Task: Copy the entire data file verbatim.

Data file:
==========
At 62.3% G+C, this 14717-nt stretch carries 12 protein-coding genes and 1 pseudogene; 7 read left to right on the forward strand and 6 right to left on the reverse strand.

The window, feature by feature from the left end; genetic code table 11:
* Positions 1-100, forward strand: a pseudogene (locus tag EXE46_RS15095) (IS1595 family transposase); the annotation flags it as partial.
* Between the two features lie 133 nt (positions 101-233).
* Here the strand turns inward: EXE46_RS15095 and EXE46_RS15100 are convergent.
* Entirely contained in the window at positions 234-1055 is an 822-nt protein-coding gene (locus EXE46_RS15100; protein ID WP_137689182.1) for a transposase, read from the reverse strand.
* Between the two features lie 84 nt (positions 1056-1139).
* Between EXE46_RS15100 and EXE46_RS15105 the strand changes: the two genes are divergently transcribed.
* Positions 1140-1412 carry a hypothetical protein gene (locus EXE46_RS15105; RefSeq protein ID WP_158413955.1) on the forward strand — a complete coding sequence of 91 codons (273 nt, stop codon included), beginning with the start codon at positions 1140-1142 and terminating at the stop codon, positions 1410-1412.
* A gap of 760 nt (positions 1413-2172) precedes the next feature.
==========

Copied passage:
At 62.3% G+C, this 14717-nt stretch carries 12 protein-coding genes and 1 pseudogene; 7 read left to right on the forward strand and 6 right to left on the reverse strand.

The window, feature by feature from the left end; genetic code table 11:
* Positions 1-100, forward strand: a pseudogene (locus tag EXE46_RS15095) (IS1595 family transposase); the annotation flags it as partial.
* Between the two features lie 133 nt (positions 101-233).
* Here the strand turns inward: EXE46_RS15095 and EXE46_RS15100 are convergent.
* Entirely contained in the window at positions 234-1055 is an 822-nt protein-coding gene (locus EXE46_RS15100; protein ID WP_137689182.1) for a transposase, read from the reverse strand.
* Between the two features lie 84 nt (positions 1056-1139).
* Between EXE46_RS15100 and EXE46_RS15105 the strand changes: the two genes are divergently transcribed.
* Positions 1140-1412 carry a hypothetical protein gene (locus EXE46_RS15105; RefSeq protein ID WP_158413955.1) on the forward strand — a complete coding sequence of 91 codons (273 nt, stop codon included), beginning with the start codon at positions 1140-1142 and terminating at the stop codon, positions 1410-1412.
* A gap of 760 nt (positions 1413-2172) precedes the next feature.